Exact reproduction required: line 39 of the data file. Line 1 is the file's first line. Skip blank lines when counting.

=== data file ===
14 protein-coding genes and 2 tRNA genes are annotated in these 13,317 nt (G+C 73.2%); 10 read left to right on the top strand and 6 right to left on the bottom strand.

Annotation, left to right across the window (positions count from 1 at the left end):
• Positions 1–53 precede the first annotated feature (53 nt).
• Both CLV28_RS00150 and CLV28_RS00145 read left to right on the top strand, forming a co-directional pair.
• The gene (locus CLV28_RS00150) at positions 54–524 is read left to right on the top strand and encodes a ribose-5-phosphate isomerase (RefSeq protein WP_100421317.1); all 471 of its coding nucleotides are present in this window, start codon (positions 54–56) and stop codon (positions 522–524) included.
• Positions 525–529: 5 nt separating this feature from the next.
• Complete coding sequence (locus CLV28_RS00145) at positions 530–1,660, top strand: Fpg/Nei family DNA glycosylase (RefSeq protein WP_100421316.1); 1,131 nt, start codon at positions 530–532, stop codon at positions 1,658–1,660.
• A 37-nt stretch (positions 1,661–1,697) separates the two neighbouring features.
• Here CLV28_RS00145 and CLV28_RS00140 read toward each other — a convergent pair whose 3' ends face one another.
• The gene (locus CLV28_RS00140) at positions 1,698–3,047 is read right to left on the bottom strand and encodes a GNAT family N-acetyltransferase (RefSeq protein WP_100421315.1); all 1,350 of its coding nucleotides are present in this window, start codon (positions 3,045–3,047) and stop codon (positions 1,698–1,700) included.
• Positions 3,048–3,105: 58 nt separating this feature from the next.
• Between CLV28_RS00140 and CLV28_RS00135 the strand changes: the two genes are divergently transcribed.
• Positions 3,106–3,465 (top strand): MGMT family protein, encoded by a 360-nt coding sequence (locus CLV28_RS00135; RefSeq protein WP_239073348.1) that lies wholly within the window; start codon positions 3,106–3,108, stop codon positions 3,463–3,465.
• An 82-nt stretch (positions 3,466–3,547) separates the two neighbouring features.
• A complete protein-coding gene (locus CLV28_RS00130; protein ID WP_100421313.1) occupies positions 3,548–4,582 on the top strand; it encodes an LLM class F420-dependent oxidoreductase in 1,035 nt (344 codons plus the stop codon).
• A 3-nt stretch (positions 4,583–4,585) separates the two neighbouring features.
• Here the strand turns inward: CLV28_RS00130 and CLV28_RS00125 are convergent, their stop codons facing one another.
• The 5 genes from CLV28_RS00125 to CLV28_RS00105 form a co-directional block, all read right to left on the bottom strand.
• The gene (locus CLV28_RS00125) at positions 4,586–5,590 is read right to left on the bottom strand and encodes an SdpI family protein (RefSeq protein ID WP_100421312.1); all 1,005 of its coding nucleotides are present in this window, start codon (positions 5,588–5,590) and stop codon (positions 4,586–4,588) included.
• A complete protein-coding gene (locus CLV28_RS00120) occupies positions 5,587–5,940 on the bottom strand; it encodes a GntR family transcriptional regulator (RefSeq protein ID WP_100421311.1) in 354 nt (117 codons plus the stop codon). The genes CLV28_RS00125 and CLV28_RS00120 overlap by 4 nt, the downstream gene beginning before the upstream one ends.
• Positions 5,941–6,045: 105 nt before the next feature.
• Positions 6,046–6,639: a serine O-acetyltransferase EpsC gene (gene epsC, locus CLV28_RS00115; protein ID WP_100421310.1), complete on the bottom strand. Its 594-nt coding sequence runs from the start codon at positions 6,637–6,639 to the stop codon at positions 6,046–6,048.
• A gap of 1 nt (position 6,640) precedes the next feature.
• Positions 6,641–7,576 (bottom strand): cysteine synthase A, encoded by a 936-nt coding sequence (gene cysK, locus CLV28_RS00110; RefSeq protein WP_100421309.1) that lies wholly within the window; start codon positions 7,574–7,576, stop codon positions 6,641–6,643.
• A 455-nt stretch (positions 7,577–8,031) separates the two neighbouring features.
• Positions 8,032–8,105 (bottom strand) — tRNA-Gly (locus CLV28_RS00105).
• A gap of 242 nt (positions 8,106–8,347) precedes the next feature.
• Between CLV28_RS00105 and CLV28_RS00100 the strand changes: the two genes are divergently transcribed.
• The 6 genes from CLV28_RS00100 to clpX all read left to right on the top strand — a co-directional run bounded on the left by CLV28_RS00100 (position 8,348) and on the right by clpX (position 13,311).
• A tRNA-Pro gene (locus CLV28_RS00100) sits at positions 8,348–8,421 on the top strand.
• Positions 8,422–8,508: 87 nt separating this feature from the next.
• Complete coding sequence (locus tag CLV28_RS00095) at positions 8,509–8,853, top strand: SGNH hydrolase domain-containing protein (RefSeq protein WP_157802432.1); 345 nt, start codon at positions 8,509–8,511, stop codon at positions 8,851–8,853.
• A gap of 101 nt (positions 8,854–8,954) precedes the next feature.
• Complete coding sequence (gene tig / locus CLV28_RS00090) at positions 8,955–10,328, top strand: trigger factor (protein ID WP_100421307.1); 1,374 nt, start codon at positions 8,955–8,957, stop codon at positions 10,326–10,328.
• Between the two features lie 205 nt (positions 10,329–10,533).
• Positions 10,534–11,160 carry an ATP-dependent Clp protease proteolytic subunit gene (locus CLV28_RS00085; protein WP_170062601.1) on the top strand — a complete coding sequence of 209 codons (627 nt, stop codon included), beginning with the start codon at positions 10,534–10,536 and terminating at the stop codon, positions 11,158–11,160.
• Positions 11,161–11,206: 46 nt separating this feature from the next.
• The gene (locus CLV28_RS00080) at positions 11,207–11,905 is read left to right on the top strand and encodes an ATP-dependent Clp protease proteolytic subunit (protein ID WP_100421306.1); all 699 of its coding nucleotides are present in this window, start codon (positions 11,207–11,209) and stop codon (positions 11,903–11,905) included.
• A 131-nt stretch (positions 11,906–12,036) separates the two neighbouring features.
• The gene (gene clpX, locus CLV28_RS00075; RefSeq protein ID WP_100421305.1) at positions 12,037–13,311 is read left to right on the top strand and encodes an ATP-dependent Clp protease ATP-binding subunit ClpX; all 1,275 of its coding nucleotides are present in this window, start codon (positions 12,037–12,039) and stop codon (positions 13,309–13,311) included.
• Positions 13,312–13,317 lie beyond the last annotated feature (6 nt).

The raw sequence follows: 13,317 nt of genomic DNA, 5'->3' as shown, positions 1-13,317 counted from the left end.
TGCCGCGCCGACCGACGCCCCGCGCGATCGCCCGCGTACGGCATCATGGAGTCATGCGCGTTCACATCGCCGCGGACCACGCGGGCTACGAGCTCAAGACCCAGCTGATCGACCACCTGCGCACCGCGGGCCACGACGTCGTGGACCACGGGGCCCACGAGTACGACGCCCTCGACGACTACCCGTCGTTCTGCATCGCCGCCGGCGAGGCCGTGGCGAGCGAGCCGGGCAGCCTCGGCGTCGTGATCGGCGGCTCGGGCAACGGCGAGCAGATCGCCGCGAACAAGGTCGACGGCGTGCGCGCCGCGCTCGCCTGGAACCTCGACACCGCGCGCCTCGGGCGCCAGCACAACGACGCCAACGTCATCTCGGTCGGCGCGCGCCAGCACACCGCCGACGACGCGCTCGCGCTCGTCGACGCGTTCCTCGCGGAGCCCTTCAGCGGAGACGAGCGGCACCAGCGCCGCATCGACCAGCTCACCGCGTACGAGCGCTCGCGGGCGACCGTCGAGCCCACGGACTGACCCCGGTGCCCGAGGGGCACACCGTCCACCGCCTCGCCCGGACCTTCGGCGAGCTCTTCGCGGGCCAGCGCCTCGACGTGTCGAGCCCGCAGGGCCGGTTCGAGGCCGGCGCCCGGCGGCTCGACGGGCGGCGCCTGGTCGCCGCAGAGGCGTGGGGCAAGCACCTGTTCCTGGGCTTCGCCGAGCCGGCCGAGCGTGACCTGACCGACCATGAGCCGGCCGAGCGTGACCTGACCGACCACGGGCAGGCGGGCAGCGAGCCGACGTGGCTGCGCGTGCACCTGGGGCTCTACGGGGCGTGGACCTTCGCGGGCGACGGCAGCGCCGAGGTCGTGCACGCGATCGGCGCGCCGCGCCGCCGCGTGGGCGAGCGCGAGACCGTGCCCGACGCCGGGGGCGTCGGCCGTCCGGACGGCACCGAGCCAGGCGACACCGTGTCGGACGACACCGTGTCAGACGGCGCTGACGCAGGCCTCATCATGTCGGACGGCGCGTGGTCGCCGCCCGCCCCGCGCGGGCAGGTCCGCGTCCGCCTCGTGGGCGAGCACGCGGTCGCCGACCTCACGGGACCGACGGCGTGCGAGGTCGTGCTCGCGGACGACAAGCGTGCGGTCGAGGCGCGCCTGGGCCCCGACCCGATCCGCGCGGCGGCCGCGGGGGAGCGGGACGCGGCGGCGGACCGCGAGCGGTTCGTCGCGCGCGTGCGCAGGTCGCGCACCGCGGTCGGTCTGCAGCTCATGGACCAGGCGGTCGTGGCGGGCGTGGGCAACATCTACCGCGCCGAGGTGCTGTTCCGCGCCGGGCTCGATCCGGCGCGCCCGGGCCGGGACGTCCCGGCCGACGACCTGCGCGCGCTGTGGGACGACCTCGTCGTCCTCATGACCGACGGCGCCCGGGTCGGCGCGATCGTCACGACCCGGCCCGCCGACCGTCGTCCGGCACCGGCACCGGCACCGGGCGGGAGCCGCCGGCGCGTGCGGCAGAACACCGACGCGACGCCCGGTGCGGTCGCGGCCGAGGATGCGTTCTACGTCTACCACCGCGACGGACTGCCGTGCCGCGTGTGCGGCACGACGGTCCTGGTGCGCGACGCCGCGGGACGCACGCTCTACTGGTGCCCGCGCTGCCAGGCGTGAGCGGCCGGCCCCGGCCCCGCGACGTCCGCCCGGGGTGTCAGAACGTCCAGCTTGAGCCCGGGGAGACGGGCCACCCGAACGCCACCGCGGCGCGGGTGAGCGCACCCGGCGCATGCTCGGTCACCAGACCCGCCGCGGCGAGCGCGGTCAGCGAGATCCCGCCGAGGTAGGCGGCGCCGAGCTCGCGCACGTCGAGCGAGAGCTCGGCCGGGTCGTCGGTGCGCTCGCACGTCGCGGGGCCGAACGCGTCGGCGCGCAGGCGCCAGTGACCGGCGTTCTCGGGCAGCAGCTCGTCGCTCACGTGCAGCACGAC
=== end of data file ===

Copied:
• A 131-nt stretch (positions 11,906–12,036) separates the two neighbouring features.